The musical was directed by Frank Stammers, with scenery designed by Robert Brunton.[5] It was produced by Oliver Morosco, who by September 1913 had deemed it not successful enough to take it to Broadway, even though he had inserted three songs of his own writing with music by Victor Schertzinger. The show was extremely popular in Los Angeles and San Francisco, but it was greeted lukewarmly by critics in Chicago, who consistently compared it to the earlier 1902 play The Wizard of Oz. Among the mixed to negative reviewers was Amy Leslie of the Chicago Daily News, who described it as a "revival instead of a sequel," finding Gottschalk's music "delicious" but inconsequential to the spectacle of pretty girls and special effects. Leslie claimed that Baum "has no more sense of humor than one of his talking bats or mealy kittens." The show ran successfully through much of the summer in Chicago, despite critical boredom. The New York Review on October 18, 1913, noted that the play was to close for two weeks for practical reconstruction of the sets, and noted it was likely to open in winter in one of the three largest Eastern cities, but this was still up to Morosco. The article described it as "a Western production." Although The Tik-Tok Man of Oz was still making money, Morosco decided it was too expensive to continue running [6] or to risk the Broadway run that had been originally planned. After the Chicago run, it continued for five months on the road throughout the American midwest, Canada, and the American west, before closing once again in Los Angeles in late January 1914.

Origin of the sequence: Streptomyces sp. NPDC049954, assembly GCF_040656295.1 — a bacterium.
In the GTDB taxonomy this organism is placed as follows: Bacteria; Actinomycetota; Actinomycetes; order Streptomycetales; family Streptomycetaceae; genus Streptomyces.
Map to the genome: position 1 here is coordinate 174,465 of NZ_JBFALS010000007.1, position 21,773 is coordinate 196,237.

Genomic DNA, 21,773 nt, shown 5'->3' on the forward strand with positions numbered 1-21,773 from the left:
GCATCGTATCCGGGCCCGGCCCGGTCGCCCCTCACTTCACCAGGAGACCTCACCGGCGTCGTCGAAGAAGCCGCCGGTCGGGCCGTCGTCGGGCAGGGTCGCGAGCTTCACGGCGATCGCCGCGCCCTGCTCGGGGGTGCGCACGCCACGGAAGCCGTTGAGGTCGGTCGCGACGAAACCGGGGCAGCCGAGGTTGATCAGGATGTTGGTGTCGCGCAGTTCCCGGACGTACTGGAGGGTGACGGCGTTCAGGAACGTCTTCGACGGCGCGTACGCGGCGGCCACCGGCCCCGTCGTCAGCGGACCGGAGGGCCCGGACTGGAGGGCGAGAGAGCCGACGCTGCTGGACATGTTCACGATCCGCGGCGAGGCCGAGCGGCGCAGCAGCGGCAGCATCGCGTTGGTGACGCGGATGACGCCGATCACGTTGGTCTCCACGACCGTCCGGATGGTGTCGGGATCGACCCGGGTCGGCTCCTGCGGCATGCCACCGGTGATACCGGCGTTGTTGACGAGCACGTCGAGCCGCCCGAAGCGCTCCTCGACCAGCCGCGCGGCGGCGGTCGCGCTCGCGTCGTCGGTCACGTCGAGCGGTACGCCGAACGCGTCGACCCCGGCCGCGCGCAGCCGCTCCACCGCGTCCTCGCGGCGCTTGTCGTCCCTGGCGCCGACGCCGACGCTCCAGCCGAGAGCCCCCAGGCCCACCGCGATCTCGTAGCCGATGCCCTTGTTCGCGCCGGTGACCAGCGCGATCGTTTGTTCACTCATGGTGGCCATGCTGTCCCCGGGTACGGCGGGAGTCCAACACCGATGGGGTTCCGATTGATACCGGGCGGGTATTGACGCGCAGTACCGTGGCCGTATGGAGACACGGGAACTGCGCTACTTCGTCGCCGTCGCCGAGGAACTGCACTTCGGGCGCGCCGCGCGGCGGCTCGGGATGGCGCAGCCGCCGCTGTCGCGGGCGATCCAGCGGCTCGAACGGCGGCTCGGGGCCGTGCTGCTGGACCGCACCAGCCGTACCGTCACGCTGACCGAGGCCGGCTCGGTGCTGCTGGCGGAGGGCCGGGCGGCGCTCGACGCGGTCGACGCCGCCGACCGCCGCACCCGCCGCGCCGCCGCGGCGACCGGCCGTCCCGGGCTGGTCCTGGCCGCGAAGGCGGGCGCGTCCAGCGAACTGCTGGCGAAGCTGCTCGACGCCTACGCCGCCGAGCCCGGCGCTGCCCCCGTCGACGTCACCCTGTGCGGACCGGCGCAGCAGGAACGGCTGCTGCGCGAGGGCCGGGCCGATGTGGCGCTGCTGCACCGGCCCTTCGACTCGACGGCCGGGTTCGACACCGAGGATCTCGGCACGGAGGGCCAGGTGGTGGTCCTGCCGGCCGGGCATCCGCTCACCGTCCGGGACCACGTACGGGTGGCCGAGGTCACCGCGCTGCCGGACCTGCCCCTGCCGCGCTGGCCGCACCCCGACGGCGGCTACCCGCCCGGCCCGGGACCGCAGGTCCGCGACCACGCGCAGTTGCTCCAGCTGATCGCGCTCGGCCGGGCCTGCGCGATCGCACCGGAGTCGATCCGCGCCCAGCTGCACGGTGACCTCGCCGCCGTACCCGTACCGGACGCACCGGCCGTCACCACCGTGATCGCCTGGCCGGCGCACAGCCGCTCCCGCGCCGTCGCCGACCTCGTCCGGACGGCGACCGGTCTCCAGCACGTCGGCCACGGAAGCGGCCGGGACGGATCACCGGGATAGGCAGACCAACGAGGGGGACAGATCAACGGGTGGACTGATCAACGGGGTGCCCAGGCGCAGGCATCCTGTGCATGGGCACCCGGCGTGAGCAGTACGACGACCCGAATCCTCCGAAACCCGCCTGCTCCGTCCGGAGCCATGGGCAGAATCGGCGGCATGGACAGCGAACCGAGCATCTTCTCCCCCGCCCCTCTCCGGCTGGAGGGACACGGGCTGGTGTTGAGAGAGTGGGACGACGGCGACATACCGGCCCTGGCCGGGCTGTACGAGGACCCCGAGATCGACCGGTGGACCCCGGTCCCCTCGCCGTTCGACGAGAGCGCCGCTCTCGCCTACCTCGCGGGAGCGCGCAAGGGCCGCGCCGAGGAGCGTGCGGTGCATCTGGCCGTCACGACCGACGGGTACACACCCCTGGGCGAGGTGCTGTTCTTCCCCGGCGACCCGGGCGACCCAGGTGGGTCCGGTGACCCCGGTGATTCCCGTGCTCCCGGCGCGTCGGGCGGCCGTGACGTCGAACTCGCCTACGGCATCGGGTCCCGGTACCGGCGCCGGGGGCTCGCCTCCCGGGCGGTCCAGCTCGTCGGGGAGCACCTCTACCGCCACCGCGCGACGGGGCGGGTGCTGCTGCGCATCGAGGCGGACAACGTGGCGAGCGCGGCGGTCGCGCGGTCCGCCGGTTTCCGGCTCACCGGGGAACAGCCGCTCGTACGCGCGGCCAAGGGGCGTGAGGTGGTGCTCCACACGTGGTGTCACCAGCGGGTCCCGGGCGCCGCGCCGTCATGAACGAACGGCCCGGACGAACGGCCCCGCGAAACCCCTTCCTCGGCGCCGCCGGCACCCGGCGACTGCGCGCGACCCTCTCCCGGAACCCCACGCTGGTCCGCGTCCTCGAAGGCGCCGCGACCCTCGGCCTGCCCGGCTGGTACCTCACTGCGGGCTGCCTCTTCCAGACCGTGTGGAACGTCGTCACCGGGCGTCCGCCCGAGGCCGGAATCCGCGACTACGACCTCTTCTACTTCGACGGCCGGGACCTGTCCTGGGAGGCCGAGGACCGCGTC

Oliver Morosco would later cast Charlotte Greenwood, the final Queen Ann, in So Long Letty, a role he had commissioned for her that would make her a star. The Oz Scrapbook erroneously captions Josie Intropidi as Queen Ann with Charlotte Greenwood's name.[7]